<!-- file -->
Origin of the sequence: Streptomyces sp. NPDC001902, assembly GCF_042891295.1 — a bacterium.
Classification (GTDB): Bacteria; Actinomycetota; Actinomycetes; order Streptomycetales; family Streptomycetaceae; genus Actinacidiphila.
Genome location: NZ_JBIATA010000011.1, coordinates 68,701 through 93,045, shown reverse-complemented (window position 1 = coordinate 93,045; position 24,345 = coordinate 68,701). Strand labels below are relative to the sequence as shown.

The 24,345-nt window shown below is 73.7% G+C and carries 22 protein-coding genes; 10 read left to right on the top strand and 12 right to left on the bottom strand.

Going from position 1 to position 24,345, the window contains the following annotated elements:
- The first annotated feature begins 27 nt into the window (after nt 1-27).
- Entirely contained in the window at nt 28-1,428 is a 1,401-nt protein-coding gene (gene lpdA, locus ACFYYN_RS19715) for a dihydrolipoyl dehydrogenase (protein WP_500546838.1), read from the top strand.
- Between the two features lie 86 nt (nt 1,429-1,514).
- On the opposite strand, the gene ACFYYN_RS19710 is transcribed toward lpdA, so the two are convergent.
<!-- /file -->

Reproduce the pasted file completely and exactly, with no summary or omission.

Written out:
Origin of the sequence: Streptomyces sp. NPDC001902, assembly GCF_042891295.1 — a bacterium.
Classification (GTDB): Bacteria; Actinomycetota; Actinomycetes; order Streptomycetales; family Streptomycetaceae; genus Actinacidiphila.
Genome location: NZ_JBIATA010000011.1, coordinates 68,701 through 93,045, shown reverse-complemented (window position 1 = coordinate 93,045; position 24,345 = coordinate 68,701). Strand labels below are relative to the sequence as shown.

The 24,345-nt window shown below is 73.7% G+C and carries 22 protein-coding genes; 10 read left to right on the top strand and 12 right to left on the bottom strand.

Going from position 1 to position 24,345, the window contains the following annotated elements:
- The first annotated feature begins 27 nt into the window (after nt 1-27).
- Entirely contained in the window at nt 28-1,428 is a 1,401-nt protein-coding gene (gene lpdA, locus ACFYYN_RS19715) for a dihydrolipoyl dehydrogenase (protein WP_500546838.1), read from the top strand.
- Between the two features lie 86 nt (nt 1,429-1,514).
- On the opposite strand, the gene ACFYYN_RS19710 is transcribed toward lpdA, so the two are convergent.